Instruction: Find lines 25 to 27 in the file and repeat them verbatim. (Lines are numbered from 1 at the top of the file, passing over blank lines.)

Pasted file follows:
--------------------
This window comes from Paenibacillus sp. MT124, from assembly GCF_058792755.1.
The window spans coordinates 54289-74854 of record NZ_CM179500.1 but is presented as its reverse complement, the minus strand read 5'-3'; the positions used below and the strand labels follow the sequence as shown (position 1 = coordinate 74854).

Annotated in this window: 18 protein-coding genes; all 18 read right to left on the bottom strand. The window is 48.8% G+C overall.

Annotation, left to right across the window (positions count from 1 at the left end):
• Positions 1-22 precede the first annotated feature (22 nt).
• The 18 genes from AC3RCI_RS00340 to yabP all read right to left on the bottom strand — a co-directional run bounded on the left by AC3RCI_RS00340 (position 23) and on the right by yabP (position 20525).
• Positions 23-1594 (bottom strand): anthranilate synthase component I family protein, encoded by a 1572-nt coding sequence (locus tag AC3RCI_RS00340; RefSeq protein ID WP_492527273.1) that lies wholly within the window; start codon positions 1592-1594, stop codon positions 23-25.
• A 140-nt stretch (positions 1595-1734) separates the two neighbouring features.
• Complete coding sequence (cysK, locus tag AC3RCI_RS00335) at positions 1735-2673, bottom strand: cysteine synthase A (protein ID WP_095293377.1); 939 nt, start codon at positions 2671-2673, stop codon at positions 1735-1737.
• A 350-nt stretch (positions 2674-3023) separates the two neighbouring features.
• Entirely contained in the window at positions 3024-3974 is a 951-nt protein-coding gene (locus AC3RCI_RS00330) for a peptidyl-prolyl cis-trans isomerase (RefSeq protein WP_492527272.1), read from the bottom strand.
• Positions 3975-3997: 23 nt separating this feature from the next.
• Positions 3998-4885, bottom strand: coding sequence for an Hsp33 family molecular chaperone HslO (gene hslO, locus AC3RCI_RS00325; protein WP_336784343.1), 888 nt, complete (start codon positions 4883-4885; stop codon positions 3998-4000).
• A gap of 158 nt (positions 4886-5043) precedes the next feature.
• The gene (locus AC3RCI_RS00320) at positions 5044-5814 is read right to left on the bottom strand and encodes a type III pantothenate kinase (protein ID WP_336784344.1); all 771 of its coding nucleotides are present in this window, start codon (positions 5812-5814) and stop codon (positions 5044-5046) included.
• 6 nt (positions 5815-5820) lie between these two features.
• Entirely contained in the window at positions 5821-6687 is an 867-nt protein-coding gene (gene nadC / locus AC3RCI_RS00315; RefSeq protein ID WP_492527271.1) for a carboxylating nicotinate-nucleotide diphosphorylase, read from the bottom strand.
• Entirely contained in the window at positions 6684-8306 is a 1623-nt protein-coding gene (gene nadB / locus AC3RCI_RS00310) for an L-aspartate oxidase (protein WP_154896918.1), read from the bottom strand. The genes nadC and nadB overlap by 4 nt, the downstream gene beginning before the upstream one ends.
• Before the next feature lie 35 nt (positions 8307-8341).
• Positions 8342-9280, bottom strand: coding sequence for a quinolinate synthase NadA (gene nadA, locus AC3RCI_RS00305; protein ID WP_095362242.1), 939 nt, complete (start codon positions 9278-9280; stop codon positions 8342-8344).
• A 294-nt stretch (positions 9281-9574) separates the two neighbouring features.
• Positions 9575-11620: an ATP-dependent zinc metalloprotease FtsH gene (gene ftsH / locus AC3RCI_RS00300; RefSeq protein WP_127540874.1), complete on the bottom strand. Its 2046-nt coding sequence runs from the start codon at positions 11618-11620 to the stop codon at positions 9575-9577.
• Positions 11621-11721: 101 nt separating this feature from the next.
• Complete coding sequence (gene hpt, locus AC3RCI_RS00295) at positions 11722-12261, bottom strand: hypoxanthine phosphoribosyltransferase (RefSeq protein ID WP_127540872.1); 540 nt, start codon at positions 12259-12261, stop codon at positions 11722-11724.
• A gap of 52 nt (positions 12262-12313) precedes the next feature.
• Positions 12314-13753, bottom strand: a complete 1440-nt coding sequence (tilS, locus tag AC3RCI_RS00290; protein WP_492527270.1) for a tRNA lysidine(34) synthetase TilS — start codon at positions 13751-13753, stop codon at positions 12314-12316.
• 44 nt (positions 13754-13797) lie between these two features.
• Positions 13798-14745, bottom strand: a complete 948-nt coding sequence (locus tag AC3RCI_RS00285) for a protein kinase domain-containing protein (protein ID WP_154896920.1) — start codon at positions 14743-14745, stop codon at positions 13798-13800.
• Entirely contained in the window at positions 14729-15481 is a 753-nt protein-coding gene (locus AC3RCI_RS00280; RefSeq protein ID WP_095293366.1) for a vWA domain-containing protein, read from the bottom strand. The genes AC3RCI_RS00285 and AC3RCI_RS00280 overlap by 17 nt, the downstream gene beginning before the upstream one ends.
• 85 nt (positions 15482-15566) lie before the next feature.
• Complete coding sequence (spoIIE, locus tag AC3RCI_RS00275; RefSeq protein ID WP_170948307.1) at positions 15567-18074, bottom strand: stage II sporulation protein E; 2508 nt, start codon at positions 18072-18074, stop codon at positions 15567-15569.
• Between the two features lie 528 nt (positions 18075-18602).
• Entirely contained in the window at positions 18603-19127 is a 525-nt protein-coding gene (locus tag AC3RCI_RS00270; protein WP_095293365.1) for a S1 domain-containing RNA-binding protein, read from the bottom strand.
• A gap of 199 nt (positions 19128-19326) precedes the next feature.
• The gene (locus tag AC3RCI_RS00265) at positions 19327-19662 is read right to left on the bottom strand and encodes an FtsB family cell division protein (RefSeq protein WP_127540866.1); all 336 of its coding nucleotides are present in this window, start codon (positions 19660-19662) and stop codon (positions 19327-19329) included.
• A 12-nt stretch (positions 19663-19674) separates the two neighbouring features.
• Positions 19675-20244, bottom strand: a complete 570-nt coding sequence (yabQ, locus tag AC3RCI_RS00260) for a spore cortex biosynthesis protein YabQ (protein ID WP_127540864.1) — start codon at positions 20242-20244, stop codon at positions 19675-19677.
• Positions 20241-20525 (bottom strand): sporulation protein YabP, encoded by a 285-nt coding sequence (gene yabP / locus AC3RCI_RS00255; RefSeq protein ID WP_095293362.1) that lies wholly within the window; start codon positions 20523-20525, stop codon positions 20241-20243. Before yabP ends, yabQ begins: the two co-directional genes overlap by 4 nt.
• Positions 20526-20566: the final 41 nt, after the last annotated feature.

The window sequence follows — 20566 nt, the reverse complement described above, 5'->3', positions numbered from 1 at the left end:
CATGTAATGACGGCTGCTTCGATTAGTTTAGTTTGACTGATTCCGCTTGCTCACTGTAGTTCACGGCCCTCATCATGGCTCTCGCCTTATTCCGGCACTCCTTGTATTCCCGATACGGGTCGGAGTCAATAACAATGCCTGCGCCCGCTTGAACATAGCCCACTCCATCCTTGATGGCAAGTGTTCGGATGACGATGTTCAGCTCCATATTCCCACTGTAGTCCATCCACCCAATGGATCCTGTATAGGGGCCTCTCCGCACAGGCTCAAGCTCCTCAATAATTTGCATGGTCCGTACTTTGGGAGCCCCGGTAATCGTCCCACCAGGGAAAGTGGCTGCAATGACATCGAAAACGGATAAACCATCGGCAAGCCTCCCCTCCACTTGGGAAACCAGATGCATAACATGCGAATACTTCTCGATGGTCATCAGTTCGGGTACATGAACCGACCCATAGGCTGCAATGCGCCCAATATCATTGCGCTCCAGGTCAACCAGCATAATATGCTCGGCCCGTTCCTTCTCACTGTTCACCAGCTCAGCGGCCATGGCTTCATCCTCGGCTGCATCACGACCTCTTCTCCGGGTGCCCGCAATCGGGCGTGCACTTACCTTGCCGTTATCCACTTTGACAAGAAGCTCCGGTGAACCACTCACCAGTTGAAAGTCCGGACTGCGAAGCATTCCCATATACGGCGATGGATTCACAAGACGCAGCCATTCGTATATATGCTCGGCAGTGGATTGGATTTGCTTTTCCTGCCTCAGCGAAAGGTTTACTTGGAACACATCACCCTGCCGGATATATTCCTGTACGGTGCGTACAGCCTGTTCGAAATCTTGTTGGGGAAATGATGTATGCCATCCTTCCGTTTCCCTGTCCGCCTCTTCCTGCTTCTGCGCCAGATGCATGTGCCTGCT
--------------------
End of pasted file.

• A gap of 52 nt (positions 12262-12313) precedes the next feature.
• Positions 12314-13753, bottom strand: a complete 1440-nt coding sequence (tilS, locus tag AC3RCI_RS00290; protein WP_492527270.1) for a tRNA lysidine(34) synthetase TilS — start codon at positions 13751-13753, stop codon at positions 12314-12316.
• 44 nt (positions 13754-13797) lie between these two features.